His large, secure garage is the perfect place to store hijacked trucks, hold covert meetings, and much more.  In the midst of his dangerous and complicated environment, Nick finds rare moments of peace and comfort under the strangest of circumstances, but trouble lurks around every corner. During an existence that is spiraling out of control, dishonesty sows the seeds of deception. The resulting violence calls for the ultimate revenge; Murder. Not only does Nick find that he's good at killing, when push comes to shove, he actually enjoys it!

The twists and turns will leave you wondering, "Does it truly end this way?"

People who aren’t familiar with the name “James Whitey Bulger” can become acquainted with that him by seeing the movie “Black Mass”. “Whitey” was the most notorious and vicious gangster in Boston’s long history. In South Boston, he was both feared and respected. His trial began in March 2013 here in Boston. The charges against him include nineteen murders. (that they know of) Whitey was finally captured in California after sixteen years on The FBI’s Ten Most Wanted List.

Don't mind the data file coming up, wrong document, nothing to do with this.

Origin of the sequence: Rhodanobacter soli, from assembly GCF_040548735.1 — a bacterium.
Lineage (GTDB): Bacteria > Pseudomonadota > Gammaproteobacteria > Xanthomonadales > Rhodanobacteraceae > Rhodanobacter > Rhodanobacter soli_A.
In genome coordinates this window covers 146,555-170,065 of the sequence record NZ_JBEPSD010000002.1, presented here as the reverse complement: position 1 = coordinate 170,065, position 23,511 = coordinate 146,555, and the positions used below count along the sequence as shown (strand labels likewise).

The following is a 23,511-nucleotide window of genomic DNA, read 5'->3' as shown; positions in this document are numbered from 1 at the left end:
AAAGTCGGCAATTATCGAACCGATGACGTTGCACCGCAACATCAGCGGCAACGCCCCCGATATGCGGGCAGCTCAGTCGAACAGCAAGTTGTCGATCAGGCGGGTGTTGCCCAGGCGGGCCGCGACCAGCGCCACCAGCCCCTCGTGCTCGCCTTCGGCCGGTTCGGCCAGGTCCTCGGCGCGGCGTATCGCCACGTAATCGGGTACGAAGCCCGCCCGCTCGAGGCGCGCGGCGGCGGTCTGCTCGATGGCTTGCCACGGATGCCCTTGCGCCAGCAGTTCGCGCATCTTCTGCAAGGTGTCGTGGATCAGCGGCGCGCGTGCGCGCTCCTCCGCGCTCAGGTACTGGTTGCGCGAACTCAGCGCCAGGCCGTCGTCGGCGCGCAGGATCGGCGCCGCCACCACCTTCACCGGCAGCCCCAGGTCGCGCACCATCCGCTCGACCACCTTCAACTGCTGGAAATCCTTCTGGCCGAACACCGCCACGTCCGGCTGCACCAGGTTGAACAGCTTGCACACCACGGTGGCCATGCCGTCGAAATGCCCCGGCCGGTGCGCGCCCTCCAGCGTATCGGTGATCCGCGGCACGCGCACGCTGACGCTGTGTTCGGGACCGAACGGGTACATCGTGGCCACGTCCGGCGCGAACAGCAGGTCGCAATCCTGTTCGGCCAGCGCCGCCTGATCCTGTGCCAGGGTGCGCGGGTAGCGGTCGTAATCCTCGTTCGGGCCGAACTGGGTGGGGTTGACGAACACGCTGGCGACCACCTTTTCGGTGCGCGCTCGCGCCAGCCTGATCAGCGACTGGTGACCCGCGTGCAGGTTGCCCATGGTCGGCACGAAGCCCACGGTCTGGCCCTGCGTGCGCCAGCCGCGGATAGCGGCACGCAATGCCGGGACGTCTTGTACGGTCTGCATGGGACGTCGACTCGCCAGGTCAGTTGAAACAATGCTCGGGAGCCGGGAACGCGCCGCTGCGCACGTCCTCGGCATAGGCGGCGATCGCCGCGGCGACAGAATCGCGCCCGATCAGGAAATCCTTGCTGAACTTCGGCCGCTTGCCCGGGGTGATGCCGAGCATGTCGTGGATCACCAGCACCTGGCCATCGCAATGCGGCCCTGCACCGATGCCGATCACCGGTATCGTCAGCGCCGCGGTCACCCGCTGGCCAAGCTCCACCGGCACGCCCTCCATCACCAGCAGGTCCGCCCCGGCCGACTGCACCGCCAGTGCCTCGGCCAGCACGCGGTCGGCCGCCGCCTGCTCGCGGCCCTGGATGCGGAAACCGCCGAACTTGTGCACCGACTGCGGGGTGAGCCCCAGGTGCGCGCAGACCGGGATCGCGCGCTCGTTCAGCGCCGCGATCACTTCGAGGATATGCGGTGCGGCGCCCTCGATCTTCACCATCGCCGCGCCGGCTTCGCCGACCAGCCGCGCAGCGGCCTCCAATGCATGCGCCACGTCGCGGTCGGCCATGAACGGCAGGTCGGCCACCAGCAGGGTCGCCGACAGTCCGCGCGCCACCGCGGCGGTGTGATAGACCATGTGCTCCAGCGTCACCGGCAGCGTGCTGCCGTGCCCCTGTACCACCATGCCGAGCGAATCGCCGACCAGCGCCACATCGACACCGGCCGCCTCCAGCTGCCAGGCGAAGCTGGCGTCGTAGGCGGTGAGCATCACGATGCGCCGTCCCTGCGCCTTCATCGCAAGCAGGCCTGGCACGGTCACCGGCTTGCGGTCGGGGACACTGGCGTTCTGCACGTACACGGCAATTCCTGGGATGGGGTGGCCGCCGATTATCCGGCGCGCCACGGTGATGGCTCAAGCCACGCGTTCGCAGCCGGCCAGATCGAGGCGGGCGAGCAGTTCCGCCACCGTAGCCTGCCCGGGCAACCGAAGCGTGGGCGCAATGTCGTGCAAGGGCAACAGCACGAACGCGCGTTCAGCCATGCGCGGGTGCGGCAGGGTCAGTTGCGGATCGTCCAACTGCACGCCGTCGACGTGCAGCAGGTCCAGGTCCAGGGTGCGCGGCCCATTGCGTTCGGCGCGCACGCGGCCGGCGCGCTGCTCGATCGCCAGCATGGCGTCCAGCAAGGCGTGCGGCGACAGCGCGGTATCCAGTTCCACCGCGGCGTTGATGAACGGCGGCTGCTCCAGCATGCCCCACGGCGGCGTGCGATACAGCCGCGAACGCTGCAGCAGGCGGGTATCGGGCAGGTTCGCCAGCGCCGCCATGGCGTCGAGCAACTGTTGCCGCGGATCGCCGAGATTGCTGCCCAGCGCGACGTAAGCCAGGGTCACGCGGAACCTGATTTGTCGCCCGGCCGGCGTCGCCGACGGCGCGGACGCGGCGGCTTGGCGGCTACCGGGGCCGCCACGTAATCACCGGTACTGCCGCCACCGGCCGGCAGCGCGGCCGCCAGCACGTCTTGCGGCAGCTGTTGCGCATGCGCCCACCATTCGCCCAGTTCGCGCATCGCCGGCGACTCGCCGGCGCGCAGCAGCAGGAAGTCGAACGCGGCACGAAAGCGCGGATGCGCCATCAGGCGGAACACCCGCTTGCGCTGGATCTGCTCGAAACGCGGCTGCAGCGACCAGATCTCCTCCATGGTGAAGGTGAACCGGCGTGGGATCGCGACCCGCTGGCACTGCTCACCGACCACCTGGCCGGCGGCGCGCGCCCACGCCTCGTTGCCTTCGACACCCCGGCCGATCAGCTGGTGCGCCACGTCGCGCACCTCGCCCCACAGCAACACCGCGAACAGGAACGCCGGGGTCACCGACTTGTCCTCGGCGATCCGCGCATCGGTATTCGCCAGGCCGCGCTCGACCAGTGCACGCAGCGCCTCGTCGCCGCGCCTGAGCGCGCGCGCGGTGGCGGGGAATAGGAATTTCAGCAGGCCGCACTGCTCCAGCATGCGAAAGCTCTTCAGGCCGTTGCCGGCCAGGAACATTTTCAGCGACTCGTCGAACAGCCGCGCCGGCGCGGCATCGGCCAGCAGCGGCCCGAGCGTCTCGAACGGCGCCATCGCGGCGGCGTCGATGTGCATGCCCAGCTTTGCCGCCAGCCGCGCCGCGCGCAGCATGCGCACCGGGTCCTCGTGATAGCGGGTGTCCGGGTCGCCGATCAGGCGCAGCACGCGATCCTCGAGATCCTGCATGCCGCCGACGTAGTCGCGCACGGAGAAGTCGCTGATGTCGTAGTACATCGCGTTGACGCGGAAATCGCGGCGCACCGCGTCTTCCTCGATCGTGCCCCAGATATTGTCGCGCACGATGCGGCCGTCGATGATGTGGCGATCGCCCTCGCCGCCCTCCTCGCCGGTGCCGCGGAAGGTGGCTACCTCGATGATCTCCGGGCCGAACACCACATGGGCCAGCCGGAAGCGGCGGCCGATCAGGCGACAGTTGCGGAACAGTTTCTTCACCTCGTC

During the height of his reign of terror I was operating an auto repair shop in the heart of “Southie.” On a daily basis, I was dealing with every sort of gangster and mobster that there is. To them it was just their job, and I became a friend and confidant to many of them. They loved to hang around my shop and have a few beers. Thus, I had to walk a fine line between coexistence and full cooperation just to survive within that lawless and extremely violent environment. Needless to say, my experiences were not typical or ordinary. In fact, they were surreal by most people’s standards.